Long day

This has been one of the longest days ever! Dr. Borer, the best pediatric urologist there is, came to see us a little after 9pm to let us know everything went really well. A couple of hours after that we were finally able to see our baby girl. Now comes the long road of recovery. Please keep Julia in your prayers while we take one day at a time. Thank you! xoxo, Tori

It’s here!

The day we have been waiting for is finally here, Julia’s bladder surgery. Sean is working on some posts to update everyone on our journey to this point, but for those of you who do not know why she is having surgery I will quickly fill you in. At our 16 week ultrasound the ultrasound techs and doctors at MUSC couldn’t see her bladder. After some follow up imaging and a trip to Boston Children’s Hospital, we learned our little princess has bladder exstrophy. So she has a bladder, but it’s on the outside of her body. Today, some of the top medical professionals will repair her bladder.

This morning Sean, Julia, and myself got to Boston Children’s Hospital at 6am for a 7:30am surgery. Julia was in a great mood during the Uber ride to the hospital, even FaceTimed Papito & Mimi, then quickly fell back asleep upon arrival. As soon as we were checked in I took her out of her carseat and just held her as long as I could. Sean and I were concerned she would start getting restless before her surgery as her last bottle ended at 3:13am (3:30am was her cutoff). Thankfully she just slept peacefully in my arms the whole morning.

Doctors and nurses made their rounds filling us in on how the day would proceed. The communication, attention to detail, and genuine care everyone showed for Julia was amazing. Anesthesia, general surgery, orthopedics, and urology all worked together to make sure Sean and I were informed and that they had their multiple plans in place. When one of the nurses did her final review and was ready for me to pass Julia to her, our sweet little princess gave us a big smile. After tearful kisses she was on her way.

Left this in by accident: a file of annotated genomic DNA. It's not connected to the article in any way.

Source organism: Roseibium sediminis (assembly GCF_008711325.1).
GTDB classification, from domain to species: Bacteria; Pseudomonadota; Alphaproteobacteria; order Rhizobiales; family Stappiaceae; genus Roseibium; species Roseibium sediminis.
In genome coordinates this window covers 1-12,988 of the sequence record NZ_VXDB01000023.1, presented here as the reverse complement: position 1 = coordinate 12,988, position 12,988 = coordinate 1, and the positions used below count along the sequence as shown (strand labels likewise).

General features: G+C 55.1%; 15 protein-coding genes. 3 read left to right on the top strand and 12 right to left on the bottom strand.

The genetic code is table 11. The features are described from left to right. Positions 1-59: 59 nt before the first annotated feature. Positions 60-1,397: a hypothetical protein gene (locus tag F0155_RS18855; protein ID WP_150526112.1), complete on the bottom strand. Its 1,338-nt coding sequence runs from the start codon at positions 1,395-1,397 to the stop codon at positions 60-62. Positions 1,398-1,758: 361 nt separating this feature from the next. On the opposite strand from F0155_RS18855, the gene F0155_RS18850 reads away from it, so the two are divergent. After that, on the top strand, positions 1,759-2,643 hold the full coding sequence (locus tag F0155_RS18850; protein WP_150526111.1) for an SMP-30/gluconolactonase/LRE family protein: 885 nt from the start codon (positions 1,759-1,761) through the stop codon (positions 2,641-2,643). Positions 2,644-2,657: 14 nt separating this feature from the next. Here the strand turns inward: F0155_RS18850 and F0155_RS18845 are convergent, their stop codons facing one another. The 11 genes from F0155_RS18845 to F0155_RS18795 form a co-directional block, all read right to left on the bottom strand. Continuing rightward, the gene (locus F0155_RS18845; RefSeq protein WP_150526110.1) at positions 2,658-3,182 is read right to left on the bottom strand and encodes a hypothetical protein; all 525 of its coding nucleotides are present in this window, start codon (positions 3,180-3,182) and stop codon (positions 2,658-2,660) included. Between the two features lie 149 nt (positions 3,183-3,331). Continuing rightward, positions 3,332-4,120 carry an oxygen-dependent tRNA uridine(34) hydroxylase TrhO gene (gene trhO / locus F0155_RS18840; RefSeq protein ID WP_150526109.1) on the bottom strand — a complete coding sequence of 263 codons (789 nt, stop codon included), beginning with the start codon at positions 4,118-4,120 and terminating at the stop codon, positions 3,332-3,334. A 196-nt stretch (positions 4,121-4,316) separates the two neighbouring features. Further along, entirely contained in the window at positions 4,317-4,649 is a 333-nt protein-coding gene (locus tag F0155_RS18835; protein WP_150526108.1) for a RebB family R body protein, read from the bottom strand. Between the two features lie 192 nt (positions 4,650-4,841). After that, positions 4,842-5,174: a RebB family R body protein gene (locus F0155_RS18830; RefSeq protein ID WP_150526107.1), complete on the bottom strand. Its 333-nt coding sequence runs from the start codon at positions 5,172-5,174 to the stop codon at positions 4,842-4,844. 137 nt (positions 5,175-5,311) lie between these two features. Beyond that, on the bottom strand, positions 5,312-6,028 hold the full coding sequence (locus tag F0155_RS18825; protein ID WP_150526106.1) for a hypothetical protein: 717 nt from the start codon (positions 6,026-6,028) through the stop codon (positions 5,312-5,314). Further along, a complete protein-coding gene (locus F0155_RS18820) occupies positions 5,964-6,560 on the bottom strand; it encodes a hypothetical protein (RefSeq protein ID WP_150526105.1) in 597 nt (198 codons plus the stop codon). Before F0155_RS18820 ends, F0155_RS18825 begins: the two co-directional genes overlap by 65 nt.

For the last eight hours Sean and I have been sitting in a waiting room. We were told the surgery would take about six hours, once the surgery actually begins. A once full waiting area has slowly been dwindling as each child’s surgery is completed. The updates throughout her surgery have definitely helped pass the time. So far our sweet Julia is doing wonderfully. We will update you again as soon as we can. Thank you for keeping our little family in your thoughts and prayers! xoxo, Tori

Before the beginning, part 2

This is the second post in a three part series: Part 1, Part 3

When we last spoke, we were waiting to find out of the cystic hygroma was going to develop in to hydrops, a potentially fatal condition for our little girl.

After five long weeks, we finally arrive to our 16 week ultrasound. The tech is doing all the ultrasound tech things, and we are waiting patiently. She makes what seems to be an offhand comment about trying to find the bladder, then says she needs to step out.

But before she can, we ask her: Hydrops? Cystic Hygroma?

Her answer: All good!

We are incredibly relieved, and yet the last time the ultrasound tech needed to step out, we got some pretty rough news, so our relief was tainted with a bit of dread.

As it turns out, that dread was warranted. While our little one had cleared her cystic hygroma hurdle, we were now hit with a huge number of new issues:

  • No bladder visible
  • No nose bone
  • Left eye orbit smaller than right
  • Part of left brain smaller than right
  • Single line umbilical

While that is a large list, the biggest issue that the doctors seemed concerned about was the bladder. While they couldn’t find it, they did note that the fluid around the baby was normal, implying that she was both taking in and excreting the way she should. They also noted a mass below the umbilical.

Diagnosis: Bladder Exstrophy

If you are new to this term, that is expected. It only effects 1 in about 40,000 births. Essentially, the bladder forms outside the body instead of in. Another way it was described is that we essentially start flat in the womb, and as we fold over, we zip up down the middle. With bladder exstrophy, the zipper gets stuck, and parts of the body form outside instead of inside.

Over the next few months we discover that because of the rarity of bladder exstrophy, the doctor at MUSC only does 3 a year on average. After some research and discussion with our local team, we decide that Boston Children’s Hospital will take care of her exstrophy, and schedule a prenatal appointment for two days before Christmas.